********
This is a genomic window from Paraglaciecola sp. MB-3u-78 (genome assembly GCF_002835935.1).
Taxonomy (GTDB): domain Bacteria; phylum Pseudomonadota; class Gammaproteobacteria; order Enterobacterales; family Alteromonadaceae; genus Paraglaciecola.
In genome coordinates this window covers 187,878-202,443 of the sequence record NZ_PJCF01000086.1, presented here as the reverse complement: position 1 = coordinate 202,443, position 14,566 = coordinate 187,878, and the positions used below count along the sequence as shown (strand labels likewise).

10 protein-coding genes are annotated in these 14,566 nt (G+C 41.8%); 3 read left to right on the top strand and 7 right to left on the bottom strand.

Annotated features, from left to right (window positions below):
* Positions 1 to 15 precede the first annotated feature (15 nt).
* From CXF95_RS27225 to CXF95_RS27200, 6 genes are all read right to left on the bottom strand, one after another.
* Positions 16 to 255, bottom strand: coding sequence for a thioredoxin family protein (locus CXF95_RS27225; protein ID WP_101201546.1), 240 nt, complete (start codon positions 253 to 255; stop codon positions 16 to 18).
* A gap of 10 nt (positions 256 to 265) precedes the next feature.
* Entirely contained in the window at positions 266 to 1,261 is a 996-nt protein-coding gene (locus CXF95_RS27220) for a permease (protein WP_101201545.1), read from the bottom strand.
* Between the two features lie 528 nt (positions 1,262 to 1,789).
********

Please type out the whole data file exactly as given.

This is a genomic window from Paraglaciecola sp. MB-3u-78 (genome assembly GCF_002835935.1).
Taxonomy (GTDB): domain Bacteria; phylum Pseudomonadota; class Gammaproteobacteria; order Enterobacterales; family Alteromonadaceae; genus Paraglaciecola.
In genome coordinates this window covers 187,878-202,443 of the sequence record NZ_PJCF01000086.1, presented here as the reverse complement: position 1 = coordinate 202,443, position 14,566 = coordinate 187,878, and the positions used below count along the sequence as shown (strand labels likewise).

10 protein-coding genes are annotated in these 14,566 nt (G+C 41.8%); 3 read left to right on the top strand and 7 right to left on the bottom strand.

Annotated features, from left to right (window positions below):
* Positions 1 to 15 precede the first annotated feature (15 nt).
* From CXF95_RS27225 to CXF95_RS27200, 6 genes are all read right to left on the bottom strand, one after another.
* Positions 16 to 255, bottom strand: coding sequence for a thioredoxin family protein (locus CXF95_RS27225; protein ID WP_101201546.1), 240 nt, complete (start codon positions 253 to 255; stop codon positions 16 to 18).
* A gap of 10 nt (positions 256 to 265) precedes the next feature.
* Entirely contained in the window at positions 266 to 1,261 is a 996-nt protein-coding gene (locus CXF95_RS27220) for a permease (protein WP_101201545.1), read from the bottom strand.
* Between the two features lie 528 nt (positions 1,262 to 1,789).